Ralph McInerny uses real names in his fictional mysteries. How?
September 28, 2009 8:11 PM   Subscribe

How is mystery writer Ralph McInerny able to use real people's names and make reference to real events in his novels?

In his latest books in the Notre Dame series, for example, he uses "Charlie Weis" and writes about real games and real scores. McInerny is a professor of philosophy at ND (now retired, I think) so has he obtained consent? The references to Weis, and others, are not flattering. They are in the content of long narrations of the author's view of college football; they are also scattered throughout the books.
posted by ragtimepiano to Writing & Language (9 answers total)
 
You can't copyright a name or events that are public knowledge.
posted by Cool Papa Bell at 8:14 PM on September 28, 2009


What do you mean "able?" He can write whatever he wants.

As long as the material is verifiable factual ("he lost X game on Y date") or statements of opinion ("he is a crappy coach"), there's no chance of a slander claim.
posted by drjimmy11 at 8:17 PM on September 28, 2009


In support of the above consider, for example, Al Franken's book, "Rush Limbaugh is a Big Fat Idiot." The good Senator did not, in fact, obtain consent from Mr. Limbaugh.
posted by GPF at 8:23 PM on September 28, 2009 [2 favorites]


(libel, not slander)
posted by Rhomboid at 8:57 PM on September 28, 2009


When he mentions Charlie Weis and the real scores of real games, he's using historical facts, in the same way he might write a novel that includes a scene with Rush Limbaugh being caught at customs with a jar full of Viagra and OxyContin.

Real person, embarrassing result, but protected since it's recorded history.
posted by rokusan at 9:08 PM on September 28, 2009 [1 favorite]


Some authors just like to make up their own plot for their own reasons - it tends to use more of the creative part of your gray matter.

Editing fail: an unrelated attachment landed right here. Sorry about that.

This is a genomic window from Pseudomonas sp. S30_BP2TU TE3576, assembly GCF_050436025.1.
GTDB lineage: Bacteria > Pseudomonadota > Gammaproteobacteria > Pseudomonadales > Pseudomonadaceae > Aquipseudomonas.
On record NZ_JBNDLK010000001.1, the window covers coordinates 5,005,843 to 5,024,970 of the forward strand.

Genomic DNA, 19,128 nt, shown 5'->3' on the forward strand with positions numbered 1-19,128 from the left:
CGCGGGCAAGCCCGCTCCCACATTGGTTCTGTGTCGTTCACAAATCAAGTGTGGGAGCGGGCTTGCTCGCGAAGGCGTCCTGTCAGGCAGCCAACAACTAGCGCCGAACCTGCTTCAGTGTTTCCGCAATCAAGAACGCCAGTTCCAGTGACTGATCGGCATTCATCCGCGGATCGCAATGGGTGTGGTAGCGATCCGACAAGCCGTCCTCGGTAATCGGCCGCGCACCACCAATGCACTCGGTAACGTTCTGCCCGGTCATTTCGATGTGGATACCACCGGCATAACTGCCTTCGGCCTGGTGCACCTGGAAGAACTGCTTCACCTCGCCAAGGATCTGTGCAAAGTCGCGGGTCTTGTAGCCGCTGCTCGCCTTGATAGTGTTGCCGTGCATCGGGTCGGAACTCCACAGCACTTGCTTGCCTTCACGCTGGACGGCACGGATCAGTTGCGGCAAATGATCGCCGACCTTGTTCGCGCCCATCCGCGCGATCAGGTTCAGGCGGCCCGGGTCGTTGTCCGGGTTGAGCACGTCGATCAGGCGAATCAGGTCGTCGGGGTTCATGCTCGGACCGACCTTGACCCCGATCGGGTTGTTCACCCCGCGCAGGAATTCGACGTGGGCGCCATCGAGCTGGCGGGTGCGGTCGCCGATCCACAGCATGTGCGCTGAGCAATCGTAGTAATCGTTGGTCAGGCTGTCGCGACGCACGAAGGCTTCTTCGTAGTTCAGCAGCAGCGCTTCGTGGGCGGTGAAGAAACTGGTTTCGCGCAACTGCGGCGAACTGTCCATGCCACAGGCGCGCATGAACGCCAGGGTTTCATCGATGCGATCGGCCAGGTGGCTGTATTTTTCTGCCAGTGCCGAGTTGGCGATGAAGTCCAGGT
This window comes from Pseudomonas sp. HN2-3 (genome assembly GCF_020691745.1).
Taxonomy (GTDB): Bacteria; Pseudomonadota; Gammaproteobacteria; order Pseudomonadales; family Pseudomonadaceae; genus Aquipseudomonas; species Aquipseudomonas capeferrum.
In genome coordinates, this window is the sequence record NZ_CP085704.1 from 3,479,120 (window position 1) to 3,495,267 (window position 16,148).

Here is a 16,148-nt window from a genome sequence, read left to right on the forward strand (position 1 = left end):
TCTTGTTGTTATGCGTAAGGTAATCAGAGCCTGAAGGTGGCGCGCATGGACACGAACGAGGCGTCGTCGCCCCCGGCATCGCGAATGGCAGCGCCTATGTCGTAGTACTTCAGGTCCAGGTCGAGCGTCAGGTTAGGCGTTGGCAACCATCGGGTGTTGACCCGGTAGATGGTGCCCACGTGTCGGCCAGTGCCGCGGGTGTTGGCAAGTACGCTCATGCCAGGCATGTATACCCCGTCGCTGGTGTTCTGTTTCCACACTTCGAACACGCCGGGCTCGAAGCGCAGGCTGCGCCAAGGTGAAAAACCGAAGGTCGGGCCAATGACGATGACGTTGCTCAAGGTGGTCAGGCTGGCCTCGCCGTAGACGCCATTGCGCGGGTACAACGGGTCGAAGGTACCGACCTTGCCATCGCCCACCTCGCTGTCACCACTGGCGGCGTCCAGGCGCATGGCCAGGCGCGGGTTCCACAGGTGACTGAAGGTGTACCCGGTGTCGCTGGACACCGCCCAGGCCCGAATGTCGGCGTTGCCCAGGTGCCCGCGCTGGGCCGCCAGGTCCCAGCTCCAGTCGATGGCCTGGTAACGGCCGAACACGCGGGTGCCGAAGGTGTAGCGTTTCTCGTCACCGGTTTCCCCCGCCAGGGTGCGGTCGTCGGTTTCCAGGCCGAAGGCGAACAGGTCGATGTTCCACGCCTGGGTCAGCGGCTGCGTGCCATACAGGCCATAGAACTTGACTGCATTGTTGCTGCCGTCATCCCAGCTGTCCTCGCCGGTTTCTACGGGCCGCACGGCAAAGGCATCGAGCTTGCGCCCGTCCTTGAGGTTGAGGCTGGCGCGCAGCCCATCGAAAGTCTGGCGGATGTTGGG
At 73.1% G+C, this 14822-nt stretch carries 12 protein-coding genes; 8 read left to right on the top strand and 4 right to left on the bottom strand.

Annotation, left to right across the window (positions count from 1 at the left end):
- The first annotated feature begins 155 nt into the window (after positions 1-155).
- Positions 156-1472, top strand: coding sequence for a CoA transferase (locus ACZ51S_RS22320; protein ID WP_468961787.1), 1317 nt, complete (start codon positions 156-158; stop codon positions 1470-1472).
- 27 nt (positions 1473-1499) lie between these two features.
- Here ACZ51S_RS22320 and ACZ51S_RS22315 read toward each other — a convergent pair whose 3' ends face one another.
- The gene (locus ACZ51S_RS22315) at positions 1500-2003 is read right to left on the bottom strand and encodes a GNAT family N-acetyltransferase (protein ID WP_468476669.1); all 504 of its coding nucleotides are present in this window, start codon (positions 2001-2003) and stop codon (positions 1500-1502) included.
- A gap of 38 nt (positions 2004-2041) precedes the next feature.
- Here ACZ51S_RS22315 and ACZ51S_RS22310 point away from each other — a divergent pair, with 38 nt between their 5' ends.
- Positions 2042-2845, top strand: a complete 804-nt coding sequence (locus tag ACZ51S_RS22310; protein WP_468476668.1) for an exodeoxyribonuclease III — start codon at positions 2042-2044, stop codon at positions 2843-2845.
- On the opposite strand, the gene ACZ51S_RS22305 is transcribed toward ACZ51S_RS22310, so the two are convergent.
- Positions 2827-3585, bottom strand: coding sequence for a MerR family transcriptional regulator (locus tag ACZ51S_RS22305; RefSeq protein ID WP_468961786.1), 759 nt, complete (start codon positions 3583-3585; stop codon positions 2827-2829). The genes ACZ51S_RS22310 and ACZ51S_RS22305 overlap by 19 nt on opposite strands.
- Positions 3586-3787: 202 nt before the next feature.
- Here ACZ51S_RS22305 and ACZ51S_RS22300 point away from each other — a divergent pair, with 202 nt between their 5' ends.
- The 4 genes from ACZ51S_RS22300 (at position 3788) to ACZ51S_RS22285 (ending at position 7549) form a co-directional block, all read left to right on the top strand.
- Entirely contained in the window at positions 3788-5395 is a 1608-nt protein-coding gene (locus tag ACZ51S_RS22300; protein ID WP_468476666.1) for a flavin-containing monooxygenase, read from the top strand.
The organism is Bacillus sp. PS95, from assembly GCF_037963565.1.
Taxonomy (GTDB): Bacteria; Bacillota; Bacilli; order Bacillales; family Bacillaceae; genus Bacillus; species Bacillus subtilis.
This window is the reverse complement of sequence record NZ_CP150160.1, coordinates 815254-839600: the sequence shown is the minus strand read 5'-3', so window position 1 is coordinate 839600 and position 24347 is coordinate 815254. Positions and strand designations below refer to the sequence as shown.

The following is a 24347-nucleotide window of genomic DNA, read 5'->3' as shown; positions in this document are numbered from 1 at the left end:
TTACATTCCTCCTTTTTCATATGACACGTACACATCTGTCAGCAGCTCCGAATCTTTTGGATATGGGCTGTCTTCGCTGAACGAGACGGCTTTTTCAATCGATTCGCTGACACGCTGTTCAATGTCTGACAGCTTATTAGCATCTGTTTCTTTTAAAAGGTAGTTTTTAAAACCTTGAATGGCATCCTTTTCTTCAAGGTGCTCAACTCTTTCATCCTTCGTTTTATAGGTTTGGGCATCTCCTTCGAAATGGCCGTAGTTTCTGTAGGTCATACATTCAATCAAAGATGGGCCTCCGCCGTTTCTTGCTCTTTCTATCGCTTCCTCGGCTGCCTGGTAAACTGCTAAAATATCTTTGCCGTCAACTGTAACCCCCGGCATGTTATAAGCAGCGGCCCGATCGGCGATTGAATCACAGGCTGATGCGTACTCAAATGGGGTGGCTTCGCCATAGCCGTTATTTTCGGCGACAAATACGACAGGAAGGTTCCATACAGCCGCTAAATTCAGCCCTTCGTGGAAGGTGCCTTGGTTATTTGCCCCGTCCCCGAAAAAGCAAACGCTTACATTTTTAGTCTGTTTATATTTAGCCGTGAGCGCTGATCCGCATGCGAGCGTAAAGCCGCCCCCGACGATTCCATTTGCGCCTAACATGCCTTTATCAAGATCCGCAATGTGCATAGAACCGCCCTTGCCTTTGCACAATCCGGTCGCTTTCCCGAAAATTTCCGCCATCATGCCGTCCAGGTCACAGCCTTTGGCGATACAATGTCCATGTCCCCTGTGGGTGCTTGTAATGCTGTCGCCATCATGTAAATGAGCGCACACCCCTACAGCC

posted by chrisinseoul at 9:28 PM on September 28, 2009


as the anecdote goes ...

A journalist refers to a certain politician as a "curly-haired son of a bitch." The politician successfully sues him by proving in court that he does not have curly hair.
posted by philip-random at 9:32 PM on September 28, 2009


I've seen historical novels use a variation of the All Persons Fictitious disclaimer that addresses historical characters. For example, from "Cryptonomicon" by Neal Stephenson.

"This is a work of fiction. Names, characters, places, and incidents are products of the author' imagination or are used fictitiously and are not to be construed as real. Any resemblance to actual events, locales, organizations, or persons, living or dead, is entirely coincidental."

I once wrote a short story that included Joyce Carol Oates as a character (portrayed as accurately as I could manage). The editor of the journal that published the story asked me to change the character's name and any identifying details. Their rationale was "Better safe than sorry" and they felt the character was still recognizable as JCO to those who knew her. So I suppose whether you use real historical characters also depends on the courage and clout of your publisher.
posted by alicat at 11:27 PM on September 28, 2009 [1 favorite]


In the 9/28 issue of the New Yorker there's a blurb about Noam Chomsky's forthcoming novel where he uses tons of real names in fictional contexts. Turns out he called all the famous people and asked their permission! (sorry can't find a link online but it's in the Talk of the Town section).
posted by Jason and Laszlo at 9:22 AM on September 29, 2009


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